Three cars exploded in Indianapolis this morning but it was all part of a hands-on experience for IUPUI students.
The explosions are meant to replicate car bombings that could happen during crimes. Teams of students investigate the crime scenes with forensic techniques to find the cause and origin of the explosions by the end of the day. The students are part of a class in the O'Neill School of Public and Environmental Affairs.
The explosions are based on real adjudicated cases, says instructor Stephen Davis, a retired IMPD Sargent.
“We kind of push them along and say hey look, mark that if it doesn’t look it’s like part of the car, then go ahead and come back and collect it later,” Davis says. “Then when they submit it to our lab here, our makeshift lab—it’s people who designed the bomb—they’ll tell them whether or not they’re on the right track.”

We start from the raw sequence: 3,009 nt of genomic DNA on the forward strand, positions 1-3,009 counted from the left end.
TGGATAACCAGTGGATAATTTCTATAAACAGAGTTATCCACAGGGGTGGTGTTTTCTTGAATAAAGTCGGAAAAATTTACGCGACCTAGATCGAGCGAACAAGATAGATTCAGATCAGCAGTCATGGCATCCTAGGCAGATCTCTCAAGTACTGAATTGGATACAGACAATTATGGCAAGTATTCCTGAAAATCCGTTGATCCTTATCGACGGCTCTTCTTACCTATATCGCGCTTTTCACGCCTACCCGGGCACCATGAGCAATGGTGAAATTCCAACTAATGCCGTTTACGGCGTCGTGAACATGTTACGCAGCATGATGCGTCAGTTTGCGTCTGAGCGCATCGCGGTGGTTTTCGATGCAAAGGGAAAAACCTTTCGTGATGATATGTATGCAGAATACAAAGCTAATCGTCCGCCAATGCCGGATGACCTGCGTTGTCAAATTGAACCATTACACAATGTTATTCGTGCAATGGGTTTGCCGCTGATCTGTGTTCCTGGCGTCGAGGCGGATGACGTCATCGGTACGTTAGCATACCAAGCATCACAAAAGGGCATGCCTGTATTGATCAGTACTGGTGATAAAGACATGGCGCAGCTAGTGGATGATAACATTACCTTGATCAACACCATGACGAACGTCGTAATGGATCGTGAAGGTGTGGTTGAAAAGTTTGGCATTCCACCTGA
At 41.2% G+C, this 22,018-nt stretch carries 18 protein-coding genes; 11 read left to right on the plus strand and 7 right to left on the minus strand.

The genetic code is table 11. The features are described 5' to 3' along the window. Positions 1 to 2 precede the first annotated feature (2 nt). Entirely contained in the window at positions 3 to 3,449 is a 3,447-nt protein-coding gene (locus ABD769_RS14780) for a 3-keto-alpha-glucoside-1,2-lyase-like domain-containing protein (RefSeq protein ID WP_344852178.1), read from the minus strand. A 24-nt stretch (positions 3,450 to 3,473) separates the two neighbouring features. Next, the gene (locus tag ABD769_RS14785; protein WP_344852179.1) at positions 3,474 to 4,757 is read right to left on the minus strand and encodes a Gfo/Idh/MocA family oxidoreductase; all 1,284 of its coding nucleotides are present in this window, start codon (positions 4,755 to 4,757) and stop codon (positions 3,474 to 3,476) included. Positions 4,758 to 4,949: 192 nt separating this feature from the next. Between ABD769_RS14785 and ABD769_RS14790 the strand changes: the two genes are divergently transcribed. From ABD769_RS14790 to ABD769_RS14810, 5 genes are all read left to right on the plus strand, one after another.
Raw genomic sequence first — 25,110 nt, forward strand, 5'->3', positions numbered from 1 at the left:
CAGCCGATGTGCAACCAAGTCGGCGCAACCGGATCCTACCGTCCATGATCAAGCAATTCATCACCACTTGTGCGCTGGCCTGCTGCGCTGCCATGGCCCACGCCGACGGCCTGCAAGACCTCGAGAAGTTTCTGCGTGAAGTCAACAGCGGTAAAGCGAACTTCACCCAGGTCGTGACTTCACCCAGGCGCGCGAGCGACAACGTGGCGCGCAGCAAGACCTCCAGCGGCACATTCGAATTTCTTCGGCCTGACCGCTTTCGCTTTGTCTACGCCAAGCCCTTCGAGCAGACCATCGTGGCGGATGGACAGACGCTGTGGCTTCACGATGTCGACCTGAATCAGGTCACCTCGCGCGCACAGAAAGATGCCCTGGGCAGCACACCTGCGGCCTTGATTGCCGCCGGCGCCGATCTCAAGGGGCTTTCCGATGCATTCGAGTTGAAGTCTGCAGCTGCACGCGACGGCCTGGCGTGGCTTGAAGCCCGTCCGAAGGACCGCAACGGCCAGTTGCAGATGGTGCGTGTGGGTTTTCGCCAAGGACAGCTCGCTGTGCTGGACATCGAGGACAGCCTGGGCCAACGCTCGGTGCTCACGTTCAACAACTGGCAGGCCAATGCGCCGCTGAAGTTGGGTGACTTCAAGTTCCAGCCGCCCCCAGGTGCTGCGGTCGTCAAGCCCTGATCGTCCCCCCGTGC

Cameron Frank, a student in the class who is currently working with Indiana University Police Department, hopes to be a full-time police officer after graduating. He says he knows that safety is the highest priority for the explosions.
“I’m just excited to see something go boom and go through the steps to figure out what the bomb was and what made it explode,” Frank says.
The explosions are part of “Investigating Post-Blast Crime Scenes,” a 1-credit summer class taught at IU’s School of Public and Environmental Affairs. This is the 12th year the summer class has gotten to work on car explosion investigations.